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Three killed in Zimbabwe election protests

Zimbabwe election protest
Violence has flared, with three people dead, in Zimbabwe after the delay of the election result. Photo: AAP
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Three people have been killed in Zimbabwe’s capital Harare after troops opened fire on rioting opposition supporters after the country’s first post-Robert Mugabe election.

Automatic gunfire crackled in the streets of Zimbabwe on Wednesday as the governing ZANU-PF party deployed the army to disperse protesters who clashed with police.

It came after the main opposition leader Nelson Charmisa from the MDC Alliance accused the ruling party of trying to rig Monday’s election.

As of Thursday morning (AEST), no presidential result has been declared.

While the ruling ZANU-PF party looks set to retain power, the MDC Alliance insists that its Mr Chamisa won Monday’s election.

European Union observers questioned the conduct of the presidential and parliamentary poll, Zimbabwe’s first since Robert Mugabe was forced to resign following a de facto coup in November after nearly 40 years in power.

The observers expressed concern about delays in releasing the results of the presidential contest.

The leader of the opposition Movement for Democratic Change, Mr Chamisa, said on Twitter he had won the “popular vote” in Monday’s election, in which he challenged Mugabe’s successor, Emmerson Mnangagwa from the ZANU-PF.

Mr Mnangagwa also took to Twitter, calling for calm and urging patience before the results were announced.

Zimbabwe election protest
Police patrol as opposition MDC party supporters protest in the streets. Photo: AAP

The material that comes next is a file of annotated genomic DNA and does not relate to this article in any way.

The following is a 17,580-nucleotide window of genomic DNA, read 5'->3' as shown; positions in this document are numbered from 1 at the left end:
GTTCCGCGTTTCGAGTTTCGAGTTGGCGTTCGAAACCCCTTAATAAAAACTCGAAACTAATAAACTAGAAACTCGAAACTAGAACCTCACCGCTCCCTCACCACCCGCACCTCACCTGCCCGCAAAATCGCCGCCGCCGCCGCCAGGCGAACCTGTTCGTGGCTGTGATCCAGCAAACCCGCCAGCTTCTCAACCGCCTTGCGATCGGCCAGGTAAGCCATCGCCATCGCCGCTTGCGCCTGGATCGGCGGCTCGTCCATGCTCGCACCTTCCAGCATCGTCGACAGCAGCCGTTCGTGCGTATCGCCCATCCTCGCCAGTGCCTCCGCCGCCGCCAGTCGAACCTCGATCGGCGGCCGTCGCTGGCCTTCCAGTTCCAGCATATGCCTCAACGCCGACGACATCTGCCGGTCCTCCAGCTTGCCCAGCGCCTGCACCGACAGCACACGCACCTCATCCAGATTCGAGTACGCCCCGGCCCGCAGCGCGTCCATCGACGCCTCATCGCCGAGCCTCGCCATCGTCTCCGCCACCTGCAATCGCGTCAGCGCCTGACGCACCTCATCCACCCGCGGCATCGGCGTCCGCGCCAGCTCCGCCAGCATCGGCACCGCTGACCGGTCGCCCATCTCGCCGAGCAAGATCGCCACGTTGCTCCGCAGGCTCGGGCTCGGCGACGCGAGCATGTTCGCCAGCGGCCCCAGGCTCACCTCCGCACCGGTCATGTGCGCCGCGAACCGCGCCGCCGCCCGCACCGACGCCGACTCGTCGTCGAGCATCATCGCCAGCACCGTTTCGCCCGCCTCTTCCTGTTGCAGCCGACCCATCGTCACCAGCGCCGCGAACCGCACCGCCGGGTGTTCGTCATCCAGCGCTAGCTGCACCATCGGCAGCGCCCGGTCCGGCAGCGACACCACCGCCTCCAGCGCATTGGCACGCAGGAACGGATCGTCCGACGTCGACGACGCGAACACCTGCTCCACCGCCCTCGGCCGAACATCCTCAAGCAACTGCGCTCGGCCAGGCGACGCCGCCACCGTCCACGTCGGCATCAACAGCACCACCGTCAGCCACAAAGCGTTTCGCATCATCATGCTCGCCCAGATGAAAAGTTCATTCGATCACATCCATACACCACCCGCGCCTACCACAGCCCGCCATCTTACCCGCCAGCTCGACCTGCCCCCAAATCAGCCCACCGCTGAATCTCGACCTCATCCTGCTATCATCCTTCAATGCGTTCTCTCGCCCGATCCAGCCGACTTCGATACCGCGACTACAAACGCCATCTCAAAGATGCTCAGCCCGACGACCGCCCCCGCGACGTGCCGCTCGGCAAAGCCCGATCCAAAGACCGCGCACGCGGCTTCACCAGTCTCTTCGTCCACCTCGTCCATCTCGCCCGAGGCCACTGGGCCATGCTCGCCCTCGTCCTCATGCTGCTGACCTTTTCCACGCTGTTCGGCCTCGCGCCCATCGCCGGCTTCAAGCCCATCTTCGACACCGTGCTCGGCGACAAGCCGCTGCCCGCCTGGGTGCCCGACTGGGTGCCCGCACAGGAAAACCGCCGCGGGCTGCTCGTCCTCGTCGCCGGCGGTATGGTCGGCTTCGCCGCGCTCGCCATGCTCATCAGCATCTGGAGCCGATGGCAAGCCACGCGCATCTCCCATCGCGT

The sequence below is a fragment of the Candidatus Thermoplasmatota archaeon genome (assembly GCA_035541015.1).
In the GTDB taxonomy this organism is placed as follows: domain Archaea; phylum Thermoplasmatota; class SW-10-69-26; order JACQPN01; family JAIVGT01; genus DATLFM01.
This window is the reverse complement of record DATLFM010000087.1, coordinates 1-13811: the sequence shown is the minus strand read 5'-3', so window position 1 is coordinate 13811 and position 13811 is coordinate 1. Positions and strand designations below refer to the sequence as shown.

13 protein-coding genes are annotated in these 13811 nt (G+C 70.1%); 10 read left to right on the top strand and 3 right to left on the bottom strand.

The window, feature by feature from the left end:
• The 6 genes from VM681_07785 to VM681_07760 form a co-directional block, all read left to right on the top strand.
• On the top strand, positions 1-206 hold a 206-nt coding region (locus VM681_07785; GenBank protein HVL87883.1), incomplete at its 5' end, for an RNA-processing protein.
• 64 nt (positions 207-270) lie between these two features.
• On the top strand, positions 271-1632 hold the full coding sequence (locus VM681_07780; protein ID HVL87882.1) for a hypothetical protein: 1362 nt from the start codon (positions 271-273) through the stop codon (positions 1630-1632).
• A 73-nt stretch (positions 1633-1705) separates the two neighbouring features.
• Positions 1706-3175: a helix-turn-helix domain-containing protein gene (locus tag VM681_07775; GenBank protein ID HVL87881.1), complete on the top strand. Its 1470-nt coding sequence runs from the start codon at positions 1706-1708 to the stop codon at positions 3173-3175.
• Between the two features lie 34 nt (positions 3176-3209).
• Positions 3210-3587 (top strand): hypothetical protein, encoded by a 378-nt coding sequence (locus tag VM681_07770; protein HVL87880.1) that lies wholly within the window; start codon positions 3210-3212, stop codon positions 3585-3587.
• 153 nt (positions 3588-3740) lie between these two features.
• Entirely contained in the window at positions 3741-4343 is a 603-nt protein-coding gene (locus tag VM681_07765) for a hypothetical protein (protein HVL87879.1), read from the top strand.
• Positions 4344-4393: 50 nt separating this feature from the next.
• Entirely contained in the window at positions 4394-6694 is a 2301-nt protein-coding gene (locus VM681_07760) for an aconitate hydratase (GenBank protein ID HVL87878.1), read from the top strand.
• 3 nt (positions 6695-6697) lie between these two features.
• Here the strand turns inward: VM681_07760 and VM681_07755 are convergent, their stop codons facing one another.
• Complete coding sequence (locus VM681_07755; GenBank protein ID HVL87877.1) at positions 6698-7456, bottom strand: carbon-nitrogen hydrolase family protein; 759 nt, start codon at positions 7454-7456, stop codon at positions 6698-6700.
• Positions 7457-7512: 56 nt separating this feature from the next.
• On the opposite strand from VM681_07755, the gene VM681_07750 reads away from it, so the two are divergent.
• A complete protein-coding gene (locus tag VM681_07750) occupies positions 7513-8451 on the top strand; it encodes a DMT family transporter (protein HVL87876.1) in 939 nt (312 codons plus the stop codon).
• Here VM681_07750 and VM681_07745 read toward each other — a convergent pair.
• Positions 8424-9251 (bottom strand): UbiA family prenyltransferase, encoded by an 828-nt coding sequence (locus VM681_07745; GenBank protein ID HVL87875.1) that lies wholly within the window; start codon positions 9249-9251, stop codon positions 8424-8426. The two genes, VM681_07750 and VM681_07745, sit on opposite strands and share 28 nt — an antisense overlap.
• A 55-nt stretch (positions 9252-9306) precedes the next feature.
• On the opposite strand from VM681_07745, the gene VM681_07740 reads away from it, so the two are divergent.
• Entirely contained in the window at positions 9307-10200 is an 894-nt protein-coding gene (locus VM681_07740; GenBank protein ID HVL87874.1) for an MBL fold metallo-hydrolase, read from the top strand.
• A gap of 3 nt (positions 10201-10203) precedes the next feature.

Opposition supporters burnt tyres in Harare, blocking streets and engaging in running battles with police who fired water cannon to disperse protesters.

Soldiers then arrived, jumping out of several armoured personnel carriers with gunfire heard as an army helicopter flew in the skies.

“I was making a peaceful protest. I was beaten by soldiers,” said Norest Kemvo, who had gashes to his face and right hand.

“This is our government. This is exactly why we wanted change. They are stealing our election.”

Another protester, Colbert Mugwenhi said: “Why are the army here beating us? Shooting us? This is not an election it is a disgrace on our country.”

A Reuters witness saw soldiers with sticks beat two people and counted at least five trucks full of soldiers.

With three seats yet to be declared, ZANU-PF had 144 seats compared to 61 for the MDC, meaning the ruling party achieved a two-thirds majority which would allow it to change the constitution at will.

Mr Chamisa accused ZANU-PF of trying to steal the election. He accused the commission of releasing the parliamentary results first to prepare Zimbabweans for a Mnangagwa victory.

“The strategy is meant to prepare Zimbabwe mentally to accept fake presidential results. We’ve more votes than ED (Emmerson Dambudzo). We won the popular vote (and) will defend it,” Mr Chamisa said on Twitter.

The EU’s Chief Observer, Elmar Brok, said he did not yet know if the shortcomings would have a material effect on the outcome of the vote, and criticised the Zimbabwe Electoral Commission (ZEC) for being at times “one-sided”.

The EU did not understand why the release of the presidential result was taking so long, he said.

“The longer it lasts that the results of the presidential election is not known, the more lack of credibility it provides,” Mr Brok said.

“The presidential results were counted first in the polling stations therefore I have still to learn why it will be published last.”

Zimbabwe voters traditionally pick a presidential candidate based on their party affiliation and the trend in the parliamentary election was expected to continue when results for the president are announced this week.

Mr Chamisa’s MDC won in most urban centres, where it enjoys majority support. One independent candidate and a member from a party linked to Mr Mugabe also won one seat each.

-with AAP